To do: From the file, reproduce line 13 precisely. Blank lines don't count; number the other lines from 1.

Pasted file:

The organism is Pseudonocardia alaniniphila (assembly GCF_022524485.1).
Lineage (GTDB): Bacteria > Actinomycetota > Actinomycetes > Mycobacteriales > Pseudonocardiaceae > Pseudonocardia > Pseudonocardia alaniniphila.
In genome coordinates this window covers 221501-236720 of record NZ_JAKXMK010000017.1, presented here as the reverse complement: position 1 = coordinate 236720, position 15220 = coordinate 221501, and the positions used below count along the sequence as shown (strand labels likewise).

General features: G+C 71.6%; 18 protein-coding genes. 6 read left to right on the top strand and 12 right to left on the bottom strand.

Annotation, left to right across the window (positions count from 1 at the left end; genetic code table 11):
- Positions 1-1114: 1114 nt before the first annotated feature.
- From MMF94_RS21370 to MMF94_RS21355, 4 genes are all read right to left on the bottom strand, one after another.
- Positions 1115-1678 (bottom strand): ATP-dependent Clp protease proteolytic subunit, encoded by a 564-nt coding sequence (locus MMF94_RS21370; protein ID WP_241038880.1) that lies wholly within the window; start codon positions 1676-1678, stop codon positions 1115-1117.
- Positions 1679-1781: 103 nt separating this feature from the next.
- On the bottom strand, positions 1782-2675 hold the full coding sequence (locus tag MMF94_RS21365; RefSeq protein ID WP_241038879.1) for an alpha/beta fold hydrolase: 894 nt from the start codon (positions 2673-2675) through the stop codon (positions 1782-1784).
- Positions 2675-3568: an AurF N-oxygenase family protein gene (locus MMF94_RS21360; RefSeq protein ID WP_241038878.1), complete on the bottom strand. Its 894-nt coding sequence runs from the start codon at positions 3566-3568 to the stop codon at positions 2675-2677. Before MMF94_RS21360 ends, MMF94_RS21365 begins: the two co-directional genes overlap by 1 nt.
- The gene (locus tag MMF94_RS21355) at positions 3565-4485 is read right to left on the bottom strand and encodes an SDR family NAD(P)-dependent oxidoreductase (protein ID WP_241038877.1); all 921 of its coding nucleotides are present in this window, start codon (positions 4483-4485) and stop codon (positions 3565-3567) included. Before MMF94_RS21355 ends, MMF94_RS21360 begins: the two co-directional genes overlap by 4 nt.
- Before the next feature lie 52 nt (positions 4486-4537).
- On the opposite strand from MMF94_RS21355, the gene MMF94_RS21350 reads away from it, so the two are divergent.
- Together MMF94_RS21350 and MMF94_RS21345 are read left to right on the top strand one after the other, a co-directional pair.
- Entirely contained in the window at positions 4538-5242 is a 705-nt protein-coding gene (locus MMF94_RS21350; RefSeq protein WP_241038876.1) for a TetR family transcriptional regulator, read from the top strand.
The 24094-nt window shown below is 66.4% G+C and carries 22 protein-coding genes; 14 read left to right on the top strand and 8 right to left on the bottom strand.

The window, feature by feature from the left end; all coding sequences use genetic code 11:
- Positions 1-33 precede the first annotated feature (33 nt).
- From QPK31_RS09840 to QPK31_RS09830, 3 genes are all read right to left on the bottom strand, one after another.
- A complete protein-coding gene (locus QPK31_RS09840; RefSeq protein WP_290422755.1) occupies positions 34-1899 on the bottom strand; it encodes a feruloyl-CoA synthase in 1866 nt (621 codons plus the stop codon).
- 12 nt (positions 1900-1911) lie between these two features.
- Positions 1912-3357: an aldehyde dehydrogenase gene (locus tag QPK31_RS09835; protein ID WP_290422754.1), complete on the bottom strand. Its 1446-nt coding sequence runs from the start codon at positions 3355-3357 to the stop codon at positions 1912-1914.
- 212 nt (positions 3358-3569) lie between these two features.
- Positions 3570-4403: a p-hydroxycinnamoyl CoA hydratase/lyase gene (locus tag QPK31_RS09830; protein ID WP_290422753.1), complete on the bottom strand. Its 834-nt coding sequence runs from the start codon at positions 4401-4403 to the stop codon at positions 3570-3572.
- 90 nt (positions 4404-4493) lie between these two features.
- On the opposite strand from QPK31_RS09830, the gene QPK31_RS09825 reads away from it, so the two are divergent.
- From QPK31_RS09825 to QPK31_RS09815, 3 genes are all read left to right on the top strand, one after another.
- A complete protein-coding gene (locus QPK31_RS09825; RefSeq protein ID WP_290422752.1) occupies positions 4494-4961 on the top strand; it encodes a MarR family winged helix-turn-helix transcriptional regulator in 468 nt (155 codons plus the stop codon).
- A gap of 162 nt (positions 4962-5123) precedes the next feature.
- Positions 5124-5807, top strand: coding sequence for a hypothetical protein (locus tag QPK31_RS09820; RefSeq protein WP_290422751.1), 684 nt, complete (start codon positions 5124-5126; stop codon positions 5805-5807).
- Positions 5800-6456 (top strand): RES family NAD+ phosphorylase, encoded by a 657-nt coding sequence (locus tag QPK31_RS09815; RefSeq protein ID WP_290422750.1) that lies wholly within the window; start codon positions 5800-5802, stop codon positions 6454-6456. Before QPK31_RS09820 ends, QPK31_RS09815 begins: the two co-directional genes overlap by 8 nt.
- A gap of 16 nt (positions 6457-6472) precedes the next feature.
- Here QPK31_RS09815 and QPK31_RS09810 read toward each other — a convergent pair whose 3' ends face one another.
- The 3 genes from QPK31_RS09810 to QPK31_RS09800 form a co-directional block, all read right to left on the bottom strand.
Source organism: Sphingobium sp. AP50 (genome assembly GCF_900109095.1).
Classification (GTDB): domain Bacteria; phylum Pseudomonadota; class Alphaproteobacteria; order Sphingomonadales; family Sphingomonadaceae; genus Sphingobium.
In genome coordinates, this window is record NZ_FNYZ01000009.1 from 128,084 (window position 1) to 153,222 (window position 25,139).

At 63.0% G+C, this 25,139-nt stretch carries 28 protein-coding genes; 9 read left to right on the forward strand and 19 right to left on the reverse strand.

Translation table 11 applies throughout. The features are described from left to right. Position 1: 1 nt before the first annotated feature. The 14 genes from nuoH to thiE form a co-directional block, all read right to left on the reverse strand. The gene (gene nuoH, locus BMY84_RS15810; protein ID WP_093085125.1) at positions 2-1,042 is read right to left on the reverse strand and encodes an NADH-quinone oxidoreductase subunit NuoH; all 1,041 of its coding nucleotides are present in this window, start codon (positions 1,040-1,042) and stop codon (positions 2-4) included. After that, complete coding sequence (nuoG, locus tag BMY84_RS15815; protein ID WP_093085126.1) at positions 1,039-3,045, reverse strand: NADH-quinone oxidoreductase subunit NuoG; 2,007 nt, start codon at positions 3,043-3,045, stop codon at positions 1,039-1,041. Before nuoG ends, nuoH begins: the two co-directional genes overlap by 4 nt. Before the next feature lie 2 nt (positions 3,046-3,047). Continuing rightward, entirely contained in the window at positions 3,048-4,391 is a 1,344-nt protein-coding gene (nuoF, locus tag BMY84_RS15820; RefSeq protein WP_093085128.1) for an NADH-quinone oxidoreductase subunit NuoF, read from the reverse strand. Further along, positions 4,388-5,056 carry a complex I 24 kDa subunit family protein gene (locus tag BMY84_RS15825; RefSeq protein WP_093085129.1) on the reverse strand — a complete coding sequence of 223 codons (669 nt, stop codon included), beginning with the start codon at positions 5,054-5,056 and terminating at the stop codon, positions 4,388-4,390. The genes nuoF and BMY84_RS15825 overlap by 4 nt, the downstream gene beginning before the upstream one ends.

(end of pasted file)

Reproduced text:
- Before the next feature lie 52 nt (positions 4486-4537).